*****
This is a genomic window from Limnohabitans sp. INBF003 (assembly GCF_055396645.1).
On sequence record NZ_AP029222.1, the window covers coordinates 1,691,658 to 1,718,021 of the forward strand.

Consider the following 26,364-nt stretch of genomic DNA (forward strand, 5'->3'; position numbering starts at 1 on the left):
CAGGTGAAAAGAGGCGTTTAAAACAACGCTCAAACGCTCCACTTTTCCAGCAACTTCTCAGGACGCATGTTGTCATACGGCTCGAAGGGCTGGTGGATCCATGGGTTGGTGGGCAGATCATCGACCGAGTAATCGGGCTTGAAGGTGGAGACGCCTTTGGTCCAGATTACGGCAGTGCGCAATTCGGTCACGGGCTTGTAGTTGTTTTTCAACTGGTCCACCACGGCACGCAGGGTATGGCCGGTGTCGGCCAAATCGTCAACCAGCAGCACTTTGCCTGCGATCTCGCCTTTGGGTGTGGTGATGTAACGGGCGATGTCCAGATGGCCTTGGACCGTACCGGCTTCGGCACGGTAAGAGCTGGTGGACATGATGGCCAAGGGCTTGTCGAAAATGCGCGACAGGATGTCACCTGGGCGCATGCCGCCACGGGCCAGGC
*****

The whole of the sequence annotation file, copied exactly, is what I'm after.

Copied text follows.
This is a genomic window from Limnohabitans sp. INBF003 (assembly GCF_055396645.1).
On sequence record NZ_AP029222.1, the window covers coordinates 1,691,658 to 1,718,021 of the forward strand.

Consider the following 26,364-nt stretch of genomic DNA (forward strand, 5'->3'; position numbering starts at 1 on the left):
CAGGTGAAAAGAGGCGTTTAAAACAACGCTCAAACGCTCCACTTTTCCAGCAACTTCTCAGGACGCATGTTGTCATACGGCTCGAAGGGCTGGTGGATCCATGGGTTGGTGGGCAGATCATCGACCGAGTAATCGGGCTTGAAGGTGGAGACGCCTTTGGTCCAGATTACGGCAGTGCGCAATTCGGTCACGGGCTTGTAGTTGTTTTTCAACTGGTCCACCACGGCACGCAGGGTATGGCCGGTGTCGGCCAAATCGTCAACCAGCAGCACTTTGCCTGCGATCTCGCCTTTGGGTGTGGTGATGTAACGGGCGATGTCCAGATGGCCTTGGACCGTACCGGCTTCGGCACGGTAAGAGCTGGTGGACATGATGGCCAAGGGCTTGTCGAAAATGCGCGACAGGATGTCACCTGGGCGCATGCCGCCACGGGCCAGGC